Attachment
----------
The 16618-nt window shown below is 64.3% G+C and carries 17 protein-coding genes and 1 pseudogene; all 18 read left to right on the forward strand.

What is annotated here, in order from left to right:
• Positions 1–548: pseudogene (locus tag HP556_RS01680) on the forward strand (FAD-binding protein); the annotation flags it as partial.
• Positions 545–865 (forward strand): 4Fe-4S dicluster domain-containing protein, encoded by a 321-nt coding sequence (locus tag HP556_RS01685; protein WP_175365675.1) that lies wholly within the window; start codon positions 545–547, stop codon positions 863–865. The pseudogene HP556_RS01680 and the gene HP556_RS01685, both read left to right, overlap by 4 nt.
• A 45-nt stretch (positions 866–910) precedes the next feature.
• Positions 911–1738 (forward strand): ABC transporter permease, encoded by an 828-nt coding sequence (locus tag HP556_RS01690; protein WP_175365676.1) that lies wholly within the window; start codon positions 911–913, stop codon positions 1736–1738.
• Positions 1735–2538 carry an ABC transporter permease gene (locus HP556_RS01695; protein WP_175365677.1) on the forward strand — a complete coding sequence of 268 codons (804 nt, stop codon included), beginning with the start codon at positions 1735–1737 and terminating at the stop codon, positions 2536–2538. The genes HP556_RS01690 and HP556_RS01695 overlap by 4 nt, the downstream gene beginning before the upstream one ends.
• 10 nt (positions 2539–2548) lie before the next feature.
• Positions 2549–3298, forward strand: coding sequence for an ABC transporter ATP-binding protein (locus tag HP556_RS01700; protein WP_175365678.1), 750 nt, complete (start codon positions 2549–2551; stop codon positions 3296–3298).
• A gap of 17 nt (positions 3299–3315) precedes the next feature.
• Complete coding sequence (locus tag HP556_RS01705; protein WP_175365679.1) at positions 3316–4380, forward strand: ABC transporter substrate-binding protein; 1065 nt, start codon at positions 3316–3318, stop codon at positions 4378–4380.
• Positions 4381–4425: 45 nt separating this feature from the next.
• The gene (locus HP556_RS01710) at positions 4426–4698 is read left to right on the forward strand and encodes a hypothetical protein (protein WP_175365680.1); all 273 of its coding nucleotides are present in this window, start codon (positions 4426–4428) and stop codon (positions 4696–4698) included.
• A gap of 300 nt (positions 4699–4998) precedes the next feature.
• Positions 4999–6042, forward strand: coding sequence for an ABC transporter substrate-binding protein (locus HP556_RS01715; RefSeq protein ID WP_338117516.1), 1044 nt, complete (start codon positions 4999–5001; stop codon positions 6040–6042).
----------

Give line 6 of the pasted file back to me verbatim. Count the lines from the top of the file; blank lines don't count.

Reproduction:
• Positions 911–1738 (forward strand): ABC transporter permease, encoded by an 828-nt coding sequence (locus tag HP556_RS01690; protein WP_175365676.1) that lies wholly within the window; start codon positions 911–913, stop codon positions 1736–1738.